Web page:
According to the book PeopleWare by Tom DeMarco and Timothy Lister, they define “flow” on page 63 as:
“A condition of deep, nearly meditative involvement. In this state there is a gentle sense of euphoria, and one is largely unaware of the passage of time: ‘I began to work, I looked up and three hours had passed.’ There is no consciousness of effort; the work seems to well, flow.
Not all work roles require that you attain a state of flow in order to be productive, but for anyone involved with engineering, design, development, writing, or like tasks, flow is a must. These are high momentum tasks. It’s only when you’re in flow that the work goes well.”
When testing, it does not seem like developers are in flow. Or if they are in a type of flow, then it is very different compared to designing and writing code which in general requires more creativity. So, if a high level of flow is obtained during designing and coding, then this will make developers more productive than doing things more piecemeal by writing a method and then writing a test case for that method right after it has been coded.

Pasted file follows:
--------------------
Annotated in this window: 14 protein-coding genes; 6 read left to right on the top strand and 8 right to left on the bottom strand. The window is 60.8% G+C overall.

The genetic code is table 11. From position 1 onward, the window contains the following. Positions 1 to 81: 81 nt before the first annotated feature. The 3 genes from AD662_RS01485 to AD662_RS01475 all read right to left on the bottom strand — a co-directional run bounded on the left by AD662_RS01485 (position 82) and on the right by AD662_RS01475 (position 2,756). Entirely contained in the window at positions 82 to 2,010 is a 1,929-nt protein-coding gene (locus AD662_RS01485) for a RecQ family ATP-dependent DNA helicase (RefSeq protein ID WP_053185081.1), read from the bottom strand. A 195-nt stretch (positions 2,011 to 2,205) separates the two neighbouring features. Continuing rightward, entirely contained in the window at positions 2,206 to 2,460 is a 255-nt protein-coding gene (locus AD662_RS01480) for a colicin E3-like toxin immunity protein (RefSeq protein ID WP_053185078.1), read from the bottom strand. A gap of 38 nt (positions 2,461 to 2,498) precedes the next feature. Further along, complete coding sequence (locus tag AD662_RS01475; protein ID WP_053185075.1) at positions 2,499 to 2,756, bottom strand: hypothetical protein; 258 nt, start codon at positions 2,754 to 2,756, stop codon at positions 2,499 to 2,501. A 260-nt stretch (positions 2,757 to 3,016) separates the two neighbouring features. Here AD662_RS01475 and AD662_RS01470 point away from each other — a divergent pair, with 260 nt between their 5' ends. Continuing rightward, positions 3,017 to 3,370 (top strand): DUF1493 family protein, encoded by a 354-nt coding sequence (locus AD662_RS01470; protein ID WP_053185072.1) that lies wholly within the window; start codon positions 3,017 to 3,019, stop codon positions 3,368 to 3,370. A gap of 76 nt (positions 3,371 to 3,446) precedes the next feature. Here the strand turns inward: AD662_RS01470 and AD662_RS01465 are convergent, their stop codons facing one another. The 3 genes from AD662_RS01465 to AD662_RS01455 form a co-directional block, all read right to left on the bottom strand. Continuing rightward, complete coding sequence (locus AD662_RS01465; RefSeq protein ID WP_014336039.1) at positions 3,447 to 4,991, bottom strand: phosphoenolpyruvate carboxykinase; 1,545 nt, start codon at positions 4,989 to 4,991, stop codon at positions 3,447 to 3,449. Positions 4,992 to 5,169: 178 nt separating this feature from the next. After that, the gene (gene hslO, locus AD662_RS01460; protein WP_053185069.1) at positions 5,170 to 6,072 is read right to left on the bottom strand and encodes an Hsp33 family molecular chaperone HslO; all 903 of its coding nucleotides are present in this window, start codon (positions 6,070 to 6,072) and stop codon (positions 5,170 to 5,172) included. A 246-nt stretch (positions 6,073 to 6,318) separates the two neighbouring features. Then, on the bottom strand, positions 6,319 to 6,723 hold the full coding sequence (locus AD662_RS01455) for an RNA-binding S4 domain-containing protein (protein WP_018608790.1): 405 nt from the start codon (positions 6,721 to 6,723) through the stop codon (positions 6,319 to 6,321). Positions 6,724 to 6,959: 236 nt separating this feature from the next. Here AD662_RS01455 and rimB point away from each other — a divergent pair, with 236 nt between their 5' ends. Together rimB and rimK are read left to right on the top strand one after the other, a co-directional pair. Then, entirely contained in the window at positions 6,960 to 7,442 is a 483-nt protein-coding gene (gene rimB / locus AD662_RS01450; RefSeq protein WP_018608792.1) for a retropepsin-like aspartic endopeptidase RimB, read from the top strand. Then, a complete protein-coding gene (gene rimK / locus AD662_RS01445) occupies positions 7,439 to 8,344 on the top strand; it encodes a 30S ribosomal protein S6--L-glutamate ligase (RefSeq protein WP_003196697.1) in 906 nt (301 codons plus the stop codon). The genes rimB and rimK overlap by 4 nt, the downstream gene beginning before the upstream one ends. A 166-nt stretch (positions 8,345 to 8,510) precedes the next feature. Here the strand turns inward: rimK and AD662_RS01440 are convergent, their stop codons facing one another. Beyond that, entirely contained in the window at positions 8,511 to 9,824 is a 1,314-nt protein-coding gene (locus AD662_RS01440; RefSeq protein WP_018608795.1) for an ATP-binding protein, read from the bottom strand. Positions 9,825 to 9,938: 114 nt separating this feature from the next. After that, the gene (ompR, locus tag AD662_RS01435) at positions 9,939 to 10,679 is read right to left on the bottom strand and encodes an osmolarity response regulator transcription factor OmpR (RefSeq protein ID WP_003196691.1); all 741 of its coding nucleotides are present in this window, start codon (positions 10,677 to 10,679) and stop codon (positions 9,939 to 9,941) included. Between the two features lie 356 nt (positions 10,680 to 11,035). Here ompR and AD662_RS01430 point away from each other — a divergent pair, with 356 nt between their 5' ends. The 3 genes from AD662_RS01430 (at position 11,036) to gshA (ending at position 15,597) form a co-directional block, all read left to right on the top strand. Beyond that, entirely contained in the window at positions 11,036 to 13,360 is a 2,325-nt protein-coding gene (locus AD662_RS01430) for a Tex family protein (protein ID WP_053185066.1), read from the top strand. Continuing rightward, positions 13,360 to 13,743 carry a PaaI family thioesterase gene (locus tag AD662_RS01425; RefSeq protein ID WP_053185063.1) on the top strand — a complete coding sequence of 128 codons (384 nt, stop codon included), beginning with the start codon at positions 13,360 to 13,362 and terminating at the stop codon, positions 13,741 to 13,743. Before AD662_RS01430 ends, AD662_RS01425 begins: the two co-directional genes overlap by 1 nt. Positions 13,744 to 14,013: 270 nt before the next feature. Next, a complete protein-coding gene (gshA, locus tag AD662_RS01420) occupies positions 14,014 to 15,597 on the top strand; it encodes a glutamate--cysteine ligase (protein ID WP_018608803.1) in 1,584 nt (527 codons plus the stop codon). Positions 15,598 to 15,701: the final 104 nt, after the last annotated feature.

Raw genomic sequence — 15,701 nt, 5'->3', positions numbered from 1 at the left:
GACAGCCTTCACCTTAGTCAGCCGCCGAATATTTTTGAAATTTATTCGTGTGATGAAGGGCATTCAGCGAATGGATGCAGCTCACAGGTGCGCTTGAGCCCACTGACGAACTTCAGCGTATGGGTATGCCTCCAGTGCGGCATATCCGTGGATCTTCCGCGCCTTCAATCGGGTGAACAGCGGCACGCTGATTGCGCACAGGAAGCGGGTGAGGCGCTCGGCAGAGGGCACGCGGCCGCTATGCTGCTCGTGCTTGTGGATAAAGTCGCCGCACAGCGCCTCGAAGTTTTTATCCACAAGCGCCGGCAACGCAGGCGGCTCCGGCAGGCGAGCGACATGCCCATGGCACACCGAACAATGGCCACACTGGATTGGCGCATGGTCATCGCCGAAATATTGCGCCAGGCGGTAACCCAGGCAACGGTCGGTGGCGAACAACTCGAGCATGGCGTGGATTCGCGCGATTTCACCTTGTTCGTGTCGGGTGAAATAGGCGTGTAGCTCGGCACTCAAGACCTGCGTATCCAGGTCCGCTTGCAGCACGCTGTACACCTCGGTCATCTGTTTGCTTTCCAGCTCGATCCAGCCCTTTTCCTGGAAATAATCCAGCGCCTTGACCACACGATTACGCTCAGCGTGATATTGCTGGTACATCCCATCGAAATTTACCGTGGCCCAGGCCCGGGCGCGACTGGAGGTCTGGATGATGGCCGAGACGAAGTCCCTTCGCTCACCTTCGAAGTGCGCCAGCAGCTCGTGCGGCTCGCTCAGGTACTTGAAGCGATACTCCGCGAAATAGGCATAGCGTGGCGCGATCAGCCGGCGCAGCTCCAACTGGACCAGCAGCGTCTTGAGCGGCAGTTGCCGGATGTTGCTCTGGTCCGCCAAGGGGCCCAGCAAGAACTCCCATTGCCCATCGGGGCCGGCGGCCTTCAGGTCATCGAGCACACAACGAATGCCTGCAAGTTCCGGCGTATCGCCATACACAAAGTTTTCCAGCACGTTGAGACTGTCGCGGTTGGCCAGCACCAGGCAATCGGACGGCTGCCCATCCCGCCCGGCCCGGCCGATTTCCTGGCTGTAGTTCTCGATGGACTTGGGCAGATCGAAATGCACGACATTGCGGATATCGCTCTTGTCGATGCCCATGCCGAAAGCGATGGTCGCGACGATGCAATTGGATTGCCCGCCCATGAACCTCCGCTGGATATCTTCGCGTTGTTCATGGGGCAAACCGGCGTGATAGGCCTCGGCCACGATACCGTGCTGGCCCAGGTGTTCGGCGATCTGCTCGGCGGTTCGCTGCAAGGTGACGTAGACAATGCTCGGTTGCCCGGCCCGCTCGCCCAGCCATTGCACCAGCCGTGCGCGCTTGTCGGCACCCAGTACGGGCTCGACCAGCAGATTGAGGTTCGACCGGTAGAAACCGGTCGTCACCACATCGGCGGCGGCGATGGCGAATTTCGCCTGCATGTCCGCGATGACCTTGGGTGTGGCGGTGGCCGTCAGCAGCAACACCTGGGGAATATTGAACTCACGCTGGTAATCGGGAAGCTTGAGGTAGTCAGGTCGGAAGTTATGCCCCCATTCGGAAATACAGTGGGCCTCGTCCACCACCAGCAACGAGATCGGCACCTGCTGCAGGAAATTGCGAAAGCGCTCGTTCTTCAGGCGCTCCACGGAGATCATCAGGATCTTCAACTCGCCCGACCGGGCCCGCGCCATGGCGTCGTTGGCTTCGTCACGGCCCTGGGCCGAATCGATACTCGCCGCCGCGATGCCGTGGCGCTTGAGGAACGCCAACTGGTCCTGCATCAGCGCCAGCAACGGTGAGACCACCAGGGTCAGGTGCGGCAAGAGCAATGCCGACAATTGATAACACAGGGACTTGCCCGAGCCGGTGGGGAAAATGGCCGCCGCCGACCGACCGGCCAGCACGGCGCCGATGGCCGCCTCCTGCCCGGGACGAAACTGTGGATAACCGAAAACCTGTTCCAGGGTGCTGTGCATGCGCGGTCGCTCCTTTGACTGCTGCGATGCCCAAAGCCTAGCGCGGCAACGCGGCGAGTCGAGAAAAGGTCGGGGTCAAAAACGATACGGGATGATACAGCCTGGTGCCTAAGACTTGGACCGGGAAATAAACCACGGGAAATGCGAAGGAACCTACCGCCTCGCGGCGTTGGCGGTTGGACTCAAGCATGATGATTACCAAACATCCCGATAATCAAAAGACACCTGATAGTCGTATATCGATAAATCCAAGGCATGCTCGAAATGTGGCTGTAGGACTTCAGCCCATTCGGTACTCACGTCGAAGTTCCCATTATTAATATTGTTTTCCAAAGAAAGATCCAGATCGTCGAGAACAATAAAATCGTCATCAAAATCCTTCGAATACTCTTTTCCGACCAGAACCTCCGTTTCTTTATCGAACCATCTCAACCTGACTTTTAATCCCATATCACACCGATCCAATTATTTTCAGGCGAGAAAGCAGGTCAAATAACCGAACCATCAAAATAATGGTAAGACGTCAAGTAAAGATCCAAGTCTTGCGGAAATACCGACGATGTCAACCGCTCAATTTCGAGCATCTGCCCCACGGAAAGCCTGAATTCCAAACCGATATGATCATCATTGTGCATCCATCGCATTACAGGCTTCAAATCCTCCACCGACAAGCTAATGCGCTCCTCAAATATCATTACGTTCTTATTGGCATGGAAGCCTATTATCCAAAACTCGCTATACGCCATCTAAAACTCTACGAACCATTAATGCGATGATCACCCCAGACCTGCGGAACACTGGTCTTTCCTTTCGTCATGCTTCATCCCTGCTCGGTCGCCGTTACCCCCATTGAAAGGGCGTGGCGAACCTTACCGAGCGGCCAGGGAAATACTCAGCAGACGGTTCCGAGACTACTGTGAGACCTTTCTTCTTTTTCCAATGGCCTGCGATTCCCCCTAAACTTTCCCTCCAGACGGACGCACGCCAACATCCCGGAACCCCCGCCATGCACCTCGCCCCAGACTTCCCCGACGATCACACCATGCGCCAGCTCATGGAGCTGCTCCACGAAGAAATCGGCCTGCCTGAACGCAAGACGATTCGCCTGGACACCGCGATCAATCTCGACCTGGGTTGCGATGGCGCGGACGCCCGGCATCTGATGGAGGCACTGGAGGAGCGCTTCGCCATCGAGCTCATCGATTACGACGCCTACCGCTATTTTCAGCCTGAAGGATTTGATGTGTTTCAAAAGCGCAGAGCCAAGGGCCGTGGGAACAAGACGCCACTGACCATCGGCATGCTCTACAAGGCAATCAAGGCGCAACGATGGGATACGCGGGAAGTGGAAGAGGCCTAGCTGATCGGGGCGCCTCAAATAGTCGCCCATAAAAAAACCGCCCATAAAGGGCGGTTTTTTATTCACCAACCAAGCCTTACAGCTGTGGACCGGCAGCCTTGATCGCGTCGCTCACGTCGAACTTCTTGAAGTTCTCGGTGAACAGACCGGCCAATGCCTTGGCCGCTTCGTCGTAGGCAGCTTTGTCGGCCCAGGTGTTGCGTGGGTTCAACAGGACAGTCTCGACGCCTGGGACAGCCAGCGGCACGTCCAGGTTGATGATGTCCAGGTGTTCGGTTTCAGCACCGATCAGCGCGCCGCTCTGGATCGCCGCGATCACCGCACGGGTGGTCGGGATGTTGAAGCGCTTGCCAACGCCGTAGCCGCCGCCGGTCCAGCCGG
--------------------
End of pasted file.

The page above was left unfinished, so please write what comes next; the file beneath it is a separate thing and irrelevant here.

Flow also has implications for pair programming. Continuing from page 63 in PeopleWare:
“Unfortunately, you can’t turn on flow like a switch. It takes a slow descent into the subject, requiring fifteen minutes or more concentration before the state is locked in. During this immersion period, you are particularly sensitive to noise and interruption. A disruptive environment can make it difficult or impossible to attain flow.
Once locked in, the state can be broken by an interruption that is focused on you (your phone for instance) or an insistent noise… Each time you are interrupted, you require an additional immersion period to get back into flow. During this immersion, you are not really doing any work.”
There are several reasons why pair programming on a continuous basis is not a good idea. Lack of flow is just one. See the link Developers work in pairs from the topic Problems with agile practices for more details.